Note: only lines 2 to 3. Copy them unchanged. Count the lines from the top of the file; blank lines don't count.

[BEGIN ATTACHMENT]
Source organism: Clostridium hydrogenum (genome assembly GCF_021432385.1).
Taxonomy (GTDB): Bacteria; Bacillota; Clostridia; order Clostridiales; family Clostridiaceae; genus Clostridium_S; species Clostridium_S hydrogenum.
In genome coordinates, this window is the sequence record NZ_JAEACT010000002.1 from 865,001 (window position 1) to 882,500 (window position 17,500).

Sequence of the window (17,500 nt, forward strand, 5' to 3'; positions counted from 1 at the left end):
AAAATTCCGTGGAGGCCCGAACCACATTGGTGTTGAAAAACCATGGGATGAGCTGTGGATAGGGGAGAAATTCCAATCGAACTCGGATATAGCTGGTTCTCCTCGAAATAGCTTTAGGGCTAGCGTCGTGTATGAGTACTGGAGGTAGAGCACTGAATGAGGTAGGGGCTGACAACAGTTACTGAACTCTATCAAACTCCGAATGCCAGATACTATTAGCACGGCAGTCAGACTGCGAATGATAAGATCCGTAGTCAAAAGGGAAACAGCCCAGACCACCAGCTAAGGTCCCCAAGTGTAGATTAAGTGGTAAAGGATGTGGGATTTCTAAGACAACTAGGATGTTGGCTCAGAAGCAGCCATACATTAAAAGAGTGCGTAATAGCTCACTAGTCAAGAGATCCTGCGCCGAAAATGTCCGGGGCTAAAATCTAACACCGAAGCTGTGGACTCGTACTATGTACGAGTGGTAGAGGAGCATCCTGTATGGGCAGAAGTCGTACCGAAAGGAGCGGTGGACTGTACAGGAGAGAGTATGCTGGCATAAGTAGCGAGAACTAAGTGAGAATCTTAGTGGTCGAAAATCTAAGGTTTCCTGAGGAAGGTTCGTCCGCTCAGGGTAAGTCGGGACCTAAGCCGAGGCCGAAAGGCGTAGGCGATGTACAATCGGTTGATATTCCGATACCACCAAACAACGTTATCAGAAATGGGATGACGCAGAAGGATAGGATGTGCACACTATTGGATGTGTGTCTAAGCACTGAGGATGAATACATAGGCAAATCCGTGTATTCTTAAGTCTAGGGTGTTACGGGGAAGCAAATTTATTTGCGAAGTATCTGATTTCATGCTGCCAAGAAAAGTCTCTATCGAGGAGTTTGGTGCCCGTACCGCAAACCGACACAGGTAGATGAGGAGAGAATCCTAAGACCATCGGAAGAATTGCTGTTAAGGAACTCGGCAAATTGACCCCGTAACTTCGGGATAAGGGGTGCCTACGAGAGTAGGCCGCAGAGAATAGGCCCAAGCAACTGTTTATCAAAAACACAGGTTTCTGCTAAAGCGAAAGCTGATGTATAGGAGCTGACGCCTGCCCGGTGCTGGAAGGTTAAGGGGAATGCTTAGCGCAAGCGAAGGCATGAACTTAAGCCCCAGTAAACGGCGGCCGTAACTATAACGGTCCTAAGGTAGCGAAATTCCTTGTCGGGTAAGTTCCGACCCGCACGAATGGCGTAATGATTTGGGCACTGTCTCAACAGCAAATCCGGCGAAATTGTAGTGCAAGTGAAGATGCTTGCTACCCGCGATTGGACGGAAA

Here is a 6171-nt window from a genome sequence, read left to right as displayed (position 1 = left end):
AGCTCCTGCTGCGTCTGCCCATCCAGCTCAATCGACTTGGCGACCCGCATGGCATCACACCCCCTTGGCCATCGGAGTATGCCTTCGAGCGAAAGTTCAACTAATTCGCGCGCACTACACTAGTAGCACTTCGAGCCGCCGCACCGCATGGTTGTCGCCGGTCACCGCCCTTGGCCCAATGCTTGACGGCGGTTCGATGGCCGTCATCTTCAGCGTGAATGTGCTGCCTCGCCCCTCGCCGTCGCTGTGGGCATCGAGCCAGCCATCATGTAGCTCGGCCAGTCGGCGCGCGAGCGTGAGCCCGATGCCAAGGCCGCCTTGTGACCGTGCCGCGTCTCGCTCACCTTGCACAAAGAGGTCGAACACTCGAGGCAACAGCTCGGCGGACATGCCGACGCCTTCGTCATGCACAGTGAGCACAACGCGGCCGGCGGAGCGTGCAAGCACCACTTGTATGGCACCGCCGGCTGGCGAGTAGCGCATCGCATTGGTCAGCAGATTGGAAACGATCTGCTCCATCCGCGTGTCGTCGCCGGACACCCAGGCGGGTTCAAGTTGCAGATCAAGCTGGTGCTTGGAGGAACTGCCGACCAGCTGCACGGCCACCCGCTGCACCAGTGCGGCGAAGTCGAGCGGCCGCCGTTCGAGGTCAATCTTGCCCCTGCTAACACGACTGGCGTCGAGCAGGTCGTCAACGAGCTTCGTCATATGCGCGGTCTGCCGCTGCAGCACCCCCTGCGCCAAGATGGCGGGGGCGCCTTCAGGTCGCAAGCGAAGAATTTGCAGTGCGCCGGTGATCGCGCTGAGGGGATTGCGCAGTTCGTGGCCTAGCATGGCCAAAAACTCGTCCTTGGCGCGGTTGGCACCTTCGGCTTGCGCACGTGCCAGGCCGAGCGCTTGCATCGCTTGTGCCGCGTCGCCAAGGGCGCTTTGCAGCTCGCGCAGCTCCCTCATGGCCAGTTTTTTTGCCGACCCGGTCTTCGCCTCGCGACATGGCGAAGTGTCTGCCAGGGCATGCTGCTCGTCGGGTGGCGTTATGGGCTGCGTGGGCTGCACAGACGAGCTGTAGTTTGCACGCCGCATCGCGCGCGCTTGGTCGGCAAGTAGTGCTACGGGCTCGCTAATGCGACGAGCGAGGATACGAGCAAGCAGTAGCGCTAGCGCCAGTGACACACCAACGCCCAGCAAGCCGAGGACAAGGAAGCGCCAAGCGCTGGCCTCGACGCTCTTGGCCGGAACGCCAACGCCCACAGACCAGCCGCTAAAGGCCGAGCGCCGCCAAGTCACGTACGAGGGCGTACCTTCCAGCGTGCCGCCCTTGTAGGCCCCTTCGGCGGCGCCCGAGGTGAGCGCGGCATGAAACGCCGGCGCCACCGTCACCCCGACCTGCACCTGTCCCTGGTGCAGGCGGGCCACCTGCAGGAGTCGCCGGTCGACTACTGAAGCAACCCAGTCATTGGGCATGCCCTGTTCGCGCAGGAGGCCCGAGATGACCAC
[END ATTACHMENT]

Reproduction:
Taxonomy (GTDB): Bacteria; Bacillota; Clostridia; order Clostridiales; family Clostridiaceae; genus Clostridium_S; species Clostridium_S hydrogenum.
In genome coordinates, this window is the sequence record NZ_JAEACT010000002.1 from 865,001 (window position 1) to 882,500 (window position 17,500).